Causes of Blood in Dog Urine – A Veterinarian’s Guide


VS-BloodIt is always a discomforting feeling when you find that your furry friend is leaking blood in his pee. The best resort for dog owners in such a situation is rushing to their veterinarian who diagnoses the doggie after finding the real cause of the blood to rush out of the urine. Even if the doggie needs to be treated for something it is better to take quick action so that the recovery time can be shorter.

Before looking at the various causes of blood in your dog’s pee, let us try to find out exactly what does the blood in the doggie’s urine look like. Blood that is intermingled with urine often has a tinted pinkish colour. If you see bright red colour, then it signifies that the blood is not coming from the urinary tract but from vaginal or rectal area. Due to this complication, it is your duty as a dog owner to detect whether the blood is coming out with the urine or from some other source.

Let us now look at some of the causes and treatments of blood in a dog’s urine:

Urinary tract infections

The symptoms are blood in the urine accompanied by repeated urination, painful urination, licking the genitals, straining, and fever. Antibiotics will be prescribed by the veterinarian for urinary tract infections depending on the dog’s history with antibiotics and the site of infection.

Bladder stones

There are two types of bladder stones found in dogs: struvite stones and calcium oxalate stones. The symptoms are: painful urination, bloody urine and straining. The treatment includes giving diet low in phosphorous, magnesium, and protein. It should also promote acidic urine combined with increased water intake. In certain severe cases, removal of the stones through surgical or nonsurgical means may be required.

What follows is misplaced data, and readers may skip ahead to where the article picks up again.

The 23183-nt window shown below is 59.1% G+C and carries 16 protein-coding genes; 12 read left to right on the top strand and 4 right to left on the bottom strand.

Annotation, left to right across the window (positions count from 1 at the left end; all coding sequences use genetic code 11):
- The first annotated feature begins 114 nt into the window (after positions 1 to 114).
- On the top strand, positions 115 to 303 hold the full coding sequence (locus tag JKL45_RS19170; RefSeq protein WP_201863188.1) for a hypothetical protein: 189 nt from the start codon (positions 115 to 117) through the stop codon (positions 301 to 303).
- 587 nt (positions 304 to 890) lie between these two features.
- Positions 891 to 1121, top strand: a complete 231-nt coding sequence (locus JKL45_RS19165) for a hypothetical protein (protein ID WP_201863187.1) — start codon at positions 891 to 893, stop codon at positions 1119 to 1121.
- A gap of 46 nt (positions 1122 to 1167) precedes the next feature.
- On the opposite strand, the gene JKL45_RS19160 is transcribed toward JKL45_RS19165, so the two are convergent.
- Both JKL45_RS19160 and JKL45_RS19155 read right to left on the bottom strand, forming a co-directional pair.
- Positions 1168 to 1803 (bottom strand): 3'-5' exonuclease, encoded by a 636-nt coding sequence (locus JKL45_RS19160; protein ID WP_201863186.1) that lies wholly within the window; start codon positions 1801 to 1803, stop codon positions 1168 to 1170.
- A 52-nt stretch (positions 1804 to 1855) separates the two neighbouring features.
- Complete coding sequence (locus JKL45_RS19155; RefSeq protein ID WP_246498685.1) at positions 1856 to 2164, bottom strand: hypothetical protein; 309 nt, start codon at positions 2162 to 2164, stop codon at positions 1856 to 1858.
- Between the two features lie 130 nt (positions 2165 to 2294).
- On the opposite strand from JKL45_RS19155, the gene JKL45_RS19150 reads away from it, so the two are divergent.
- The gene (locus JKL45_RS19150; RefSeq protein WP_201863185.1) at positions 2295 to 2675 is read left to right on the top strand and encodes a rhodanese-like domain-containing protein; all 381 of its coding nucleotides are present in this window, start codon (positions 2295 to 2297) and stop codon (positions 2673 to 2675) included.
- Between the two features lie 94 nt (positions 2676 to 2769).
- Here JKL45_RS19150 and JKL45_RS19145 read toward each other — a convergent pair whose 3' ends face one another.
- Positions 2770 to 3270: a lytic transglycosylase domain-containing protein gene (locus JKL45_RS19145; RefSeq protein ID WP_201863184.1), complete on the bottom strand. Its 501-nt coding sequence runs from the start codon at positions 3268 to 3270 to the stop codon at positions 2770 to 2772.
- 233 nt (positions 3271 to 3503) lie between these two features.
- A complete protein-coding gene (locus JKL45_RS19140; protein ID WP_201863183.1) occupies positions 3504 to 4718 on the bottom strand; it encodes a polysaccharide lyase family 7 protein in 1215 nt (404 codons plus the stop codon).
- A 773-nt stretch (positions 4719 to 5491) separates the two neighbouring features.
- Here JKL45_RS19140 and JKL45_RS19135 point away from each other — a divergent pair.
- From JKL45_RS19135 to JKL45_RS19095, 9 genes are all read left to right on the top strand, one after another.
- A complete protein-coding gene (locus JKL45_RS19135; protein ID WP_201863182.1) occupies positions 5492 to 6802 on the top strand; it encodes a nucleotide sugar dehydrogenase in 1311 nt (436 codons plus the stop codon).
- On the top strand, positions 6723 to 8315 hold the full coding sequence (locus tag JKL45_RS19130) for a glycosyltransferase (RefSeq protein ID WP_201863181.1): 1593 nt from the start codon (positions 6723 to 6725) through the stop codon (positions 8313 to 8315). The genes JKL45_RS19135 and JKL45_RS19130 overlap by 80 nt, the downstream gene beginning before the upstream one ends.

Even a prostatic disease can cause blood in the dog’s urine. There are 7 types of prostatic diseases: bacterial infection, benign prostatic hyperplasia, cystic hyperplasia, paraprostatic cysts, prostatic abscess, prostatic cancer and squamous metaplasia. Your pooch will show other symptoms like decreased urine stream, difficulty passing bowel movements, and laboured urination. For primary or secondary bacterial infections, your veterinarian will prescribe aggressive antibiotic therapy. But if it is due to benign prostatic hyperplasia, cystic metaplasia, testicular tumours, or cystic hyperplasia then neutering is the best option to get rid of the disease. Paraprostatic cysts and prostatic abscesses need to be surgically removed.


Cancerous and non-cancerous tumours may cause blood in the dog’s urine. The treatment is contingent on the site and diagnosis. The veterinarian will refer an oncologist for a specialized treatment and diagnosis.


Symptoms include: bloody urine combined with lethargy, exercise intolerance, coughing, difficulty breathing and swollen abdomen. Treatment is contingent on the substance ingested. If your dog has ingested rodenticide he will be given IV until the calcium, electrolyte, and phosphorous levels are stabilized.

Tick borne diseases

The symptoms are blood urine among others. The veterinarian will prescribe you tick preventative treatments.

Once the veterinarian has started the diagnosis, he/she will recommend a nutritional or vitamin supplement in your dog’s diet.

Note:  Always have fresh, clean water available to your dog all the time so that he remains hydrated.

The cost of treating blood in dog’s urine can range approximately from $ 350 to $ 6,000 that is totally contingent on the severity of the blood in the dog’s urine. On an average, it has been observed that it costs around $ 3,500 to treat the disorder.